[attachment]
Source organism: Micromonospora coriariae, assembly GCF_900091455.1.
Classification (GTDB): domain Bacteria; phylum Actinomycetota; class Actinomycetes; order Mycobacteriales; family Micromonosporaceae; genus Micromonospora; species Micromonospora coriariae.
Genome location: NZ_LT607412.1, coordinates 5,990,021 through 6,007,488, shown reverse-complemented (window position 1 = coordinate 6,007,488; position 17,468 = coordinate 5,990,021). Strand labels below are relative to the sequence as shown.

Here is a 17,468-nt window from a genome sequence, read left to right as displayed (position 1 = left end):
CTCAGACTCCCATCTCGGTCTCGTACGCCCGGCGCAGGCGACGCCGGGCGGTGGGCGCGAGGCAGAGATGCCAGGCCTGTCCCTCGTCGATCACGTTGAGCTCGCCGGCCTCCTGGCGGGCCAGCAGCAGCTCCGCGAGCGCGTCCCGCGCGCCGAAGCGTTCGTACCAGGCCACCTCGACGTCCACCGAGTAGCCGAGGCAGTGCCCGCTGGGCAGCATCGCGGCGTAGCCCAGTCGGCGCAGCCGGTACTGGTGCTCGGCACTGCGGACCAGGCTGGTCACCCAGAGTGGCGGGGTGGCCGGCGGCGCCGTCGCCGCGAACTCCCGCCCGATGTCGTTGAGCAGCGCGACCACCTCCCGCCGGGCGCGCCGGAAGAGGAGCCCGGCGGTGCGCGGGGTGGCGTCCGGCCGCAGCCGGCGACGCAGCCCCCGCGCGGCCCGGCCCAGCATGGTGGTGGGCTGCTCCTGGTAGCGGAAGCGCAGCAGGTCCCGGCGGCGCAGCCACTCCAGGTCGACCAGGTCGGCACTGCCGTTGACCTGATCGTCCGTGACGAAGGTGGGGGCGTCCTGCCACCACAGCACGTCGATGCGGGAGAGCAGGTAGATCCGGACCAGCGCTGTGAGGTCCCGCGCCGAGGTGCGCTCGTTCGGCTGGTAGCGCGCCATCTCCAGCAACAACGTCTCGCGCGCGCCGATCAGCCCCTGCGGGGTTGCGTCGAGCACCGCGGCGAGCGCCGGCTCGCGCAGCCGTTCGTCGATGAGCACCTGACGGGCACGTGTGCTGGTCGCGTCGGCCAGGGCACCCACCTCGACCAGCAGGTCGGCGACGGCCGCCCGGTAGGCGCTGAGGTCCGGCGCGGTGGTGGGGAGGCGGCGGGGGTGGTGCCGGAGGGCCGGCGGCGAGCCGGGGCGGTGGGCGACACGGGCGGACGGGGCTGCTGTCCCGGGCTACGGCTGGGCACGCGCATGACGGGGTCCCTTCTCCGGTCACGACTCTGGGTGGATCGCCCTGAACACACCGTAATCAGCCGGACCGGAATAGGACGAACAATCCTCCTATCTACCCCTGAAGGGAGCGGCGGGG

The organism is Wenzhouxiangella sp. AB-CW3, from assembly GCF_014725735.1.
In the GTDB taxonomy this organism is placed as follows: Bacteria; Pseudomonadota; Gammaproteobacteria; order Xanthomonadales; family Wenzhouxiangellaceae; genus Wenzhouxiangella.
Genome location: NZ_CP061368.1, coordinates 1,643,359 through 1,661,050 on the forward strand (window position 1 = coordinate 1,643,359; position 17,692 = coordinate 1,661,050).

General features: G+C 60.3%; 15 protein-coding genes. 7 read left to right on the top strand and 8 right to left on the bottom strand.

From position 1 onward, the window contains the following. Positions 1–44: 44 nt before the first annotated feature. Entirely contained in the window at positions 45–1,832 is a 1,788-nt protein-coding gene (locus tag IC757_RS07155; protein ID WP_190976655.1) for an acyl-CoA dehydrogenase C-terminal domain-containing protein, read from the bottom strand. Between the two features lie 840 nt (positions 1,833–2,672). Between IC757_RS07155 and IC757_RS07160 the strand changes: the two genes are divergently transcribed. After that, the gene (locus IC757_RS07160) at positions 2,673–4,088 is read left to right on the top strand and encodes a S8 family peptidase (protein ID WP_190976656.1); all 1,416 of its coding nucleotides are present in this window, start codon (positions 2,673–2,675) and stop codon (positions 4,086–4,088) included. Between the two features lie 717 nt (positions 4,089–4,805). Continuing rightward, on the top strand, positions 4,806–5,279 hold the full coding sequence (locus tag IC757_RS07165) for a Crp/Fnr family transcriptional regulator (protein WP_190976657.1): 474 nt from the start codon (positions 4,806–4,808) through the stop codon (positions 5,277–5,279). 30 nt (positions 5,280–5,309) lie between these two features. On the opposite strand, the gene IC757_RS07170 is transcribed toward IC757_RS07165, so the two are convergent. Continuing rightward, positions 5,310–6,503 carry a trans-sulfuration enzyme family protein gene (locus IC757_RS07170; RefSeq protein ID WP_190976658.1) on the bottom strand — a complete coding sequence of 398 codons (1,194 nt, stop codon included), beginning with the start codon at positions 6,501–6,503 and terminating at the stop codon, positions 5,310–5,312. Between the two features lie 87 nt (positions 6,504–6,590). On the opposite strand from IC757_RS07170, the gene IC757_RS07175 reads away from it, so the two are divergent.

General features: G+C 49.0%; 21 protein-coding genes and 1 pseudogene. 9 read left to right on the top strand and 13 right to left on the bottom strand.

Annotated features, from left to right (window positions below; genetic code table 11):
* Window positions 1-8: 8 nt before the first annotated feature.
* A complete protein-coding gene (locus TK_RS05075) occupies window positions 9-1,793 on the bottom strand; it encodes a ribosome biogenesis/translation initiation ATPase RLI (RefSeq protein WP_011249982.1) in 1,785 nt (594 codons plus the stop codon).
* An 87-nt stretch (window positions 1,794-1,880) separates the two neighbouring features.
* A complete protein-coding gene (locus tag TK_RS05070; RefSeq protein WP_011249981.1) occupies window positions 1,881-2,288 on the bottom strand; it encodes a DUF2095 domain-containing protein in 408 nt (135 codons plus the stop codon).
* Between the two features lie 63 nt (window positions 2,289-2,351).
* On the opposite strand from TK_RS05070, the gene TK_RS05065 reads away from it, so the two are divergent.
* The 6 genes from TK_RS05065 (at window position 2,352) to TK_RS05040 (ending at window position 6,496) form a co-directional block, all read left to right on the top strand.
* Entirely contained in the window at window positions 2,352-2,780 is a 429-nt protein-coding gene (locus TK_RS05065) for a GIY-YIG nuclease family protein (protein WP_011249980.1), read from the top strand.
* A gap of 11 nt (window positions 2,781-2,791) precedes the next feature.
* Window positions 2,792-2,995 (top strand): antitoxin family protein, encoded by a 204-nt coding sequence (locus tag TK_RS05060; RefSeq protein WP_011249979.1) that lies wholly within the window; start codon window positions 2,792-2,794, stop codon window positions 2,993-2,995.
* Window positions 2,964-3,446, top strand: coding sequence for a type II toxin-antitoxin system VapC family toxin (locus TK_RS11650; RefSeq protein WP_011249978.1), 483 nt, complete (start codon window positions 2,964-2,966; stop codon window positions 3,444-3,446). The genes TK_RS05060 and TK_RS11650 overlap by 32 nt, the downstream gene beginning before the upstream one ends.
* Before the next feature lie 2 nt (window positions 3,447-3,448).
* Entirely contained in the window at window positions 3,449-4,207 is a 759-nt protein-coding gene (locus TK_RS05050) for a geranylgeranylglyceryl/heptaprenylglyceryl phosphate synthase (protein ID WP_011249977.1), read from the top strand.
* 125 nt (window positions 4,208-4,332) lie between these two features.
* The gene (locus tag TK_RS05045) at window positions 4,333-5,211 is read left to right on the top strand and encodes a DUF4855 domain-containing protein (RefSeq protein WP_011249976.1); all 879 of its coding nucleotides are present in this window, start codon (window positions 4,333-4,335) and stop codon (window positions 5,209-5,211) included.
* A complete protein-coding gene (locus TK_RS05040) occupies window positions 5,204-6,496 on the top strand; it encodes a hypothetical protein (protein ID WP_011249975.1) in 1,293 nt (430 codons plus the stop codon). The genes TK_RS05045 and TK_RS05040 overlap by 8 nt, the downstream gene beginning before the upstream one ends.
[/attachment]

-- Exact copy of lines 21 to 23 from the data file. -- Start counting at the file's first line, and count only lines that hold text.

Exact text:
* A gap of 11 nt (window positions 2,781-2,791) precedes the next feature.
* Window positions 2,792-2,995 (top strand): antitoxin family protein, encoded by a 204-nt coding sequence (locus tag TK_RS05060; RefSeq protein WP_011249979.1) that lies wholly within the window; start codon window positions 2,792-2,794, stop codon window positions 2,993-2,995.
* Window positions 2,964-3,446, top strand: coding sequence for a type II toxin-antitoxin system VapC family toxin (locus TK_RS11650; RefSeq protein WP_011249978.1), 483 nt, complete (start codon window positions 2,964-2,966; stop codon window positions 3,444-3,446). The genes TK_RS05060 and TK_RS11650 overlap by 32 nt, the downstream gene beginning before the upstream one ends.